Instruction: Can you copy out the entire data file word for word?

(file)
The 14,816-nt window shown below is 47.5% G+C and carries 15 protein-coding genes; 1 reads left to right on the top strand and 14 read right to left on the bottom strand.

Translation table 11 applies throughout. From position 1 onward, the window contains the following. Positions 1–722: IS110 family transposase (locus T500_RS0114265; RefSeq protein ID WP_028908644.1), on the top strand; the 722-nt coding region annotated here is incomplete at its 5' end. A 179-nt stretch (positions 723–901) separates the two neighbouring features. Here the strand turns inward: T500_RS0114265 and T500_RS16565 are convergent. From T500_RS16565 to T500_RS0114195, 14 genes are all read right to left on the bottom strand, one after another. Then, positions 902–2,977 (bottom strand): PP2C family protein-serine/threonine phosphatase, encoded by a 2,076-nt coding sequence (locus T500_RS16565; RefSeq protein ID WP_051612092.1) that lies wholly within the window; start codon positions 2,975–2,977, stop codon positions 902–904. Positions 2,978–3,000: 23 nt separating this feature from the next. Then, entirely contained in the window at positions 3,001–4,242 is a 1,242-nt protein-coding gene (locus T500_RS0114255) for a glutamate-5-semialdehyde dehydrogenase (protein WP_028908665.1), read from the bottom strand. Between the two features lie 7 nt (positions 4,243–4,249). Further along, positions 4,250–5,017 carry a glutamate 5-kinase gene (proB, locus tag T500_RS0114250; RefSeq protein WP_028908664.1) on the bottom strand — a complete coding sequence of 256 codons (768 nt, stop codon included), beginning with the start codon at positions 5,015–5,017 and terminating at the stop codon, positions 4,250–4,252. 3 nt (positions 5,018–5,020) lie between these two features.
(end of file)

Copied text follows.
The 14,816-nt window shown below is 47.5% G+C and carries 15 protein-coding genes; 1 reads left to right on the top strand and 14 read right to left on the bottom strand.

Translation table 11 applies throughout. From position 1 onward, the window contains the following. Positions 1–722: IS110 family transposase (locus T500_RS0114265; RefSeq protein ID WP_028908644.1), on the top strand; the 722-nt coding region annotated here is incomplete at its 5' end. A 179-nt stretch (positions 723–901) separates the two neighbouring features. Here the strand turns inward: T500_RS0114265 and T500_RS16565 are convergent. From T500_RS16565 to T500_RS0114195, 14 genes are all read right to left on the bottom strand, one after another. Then, positions 902–2,977 (bottom strand): PP2C family protein-serine/threonine phosphatase, encoded by a 2,076-nt coding sequence (locus T500_RS16565; RefSeq protein ID WP_051612092.1) that lies wholly within the window; start codon positions 2,975–2,977, stop codon positions 902–904. Positions 2,978–3,000: 23 nt separating this feature from the next. Then, entirely contained in the window at positions 3,001–4,242 is a 1,242-nt protein-coding gene (locus T500_RS0114255) for a glutamate-5-semialdehyde dehydrogenase (protein WP_028908665.1), read from the bottom strand. Between the two features lie 7 nt (positions 4,243–4,249). Further along, positions 4,250–5,017 carry a glutamate 5-kinase gene (proB, locus tag T500_RS0114250; RefSeq protein WP_028908664.1) on the bottom strand — a complete coding sequence of 256 codons (768 nt, stop codon included), beginning with the start codon at positions 5,015–5,017 and terminating at the stop codon, positions 4,250–4,252. 3 nt (positions 5,018–5,020) lie between these two features.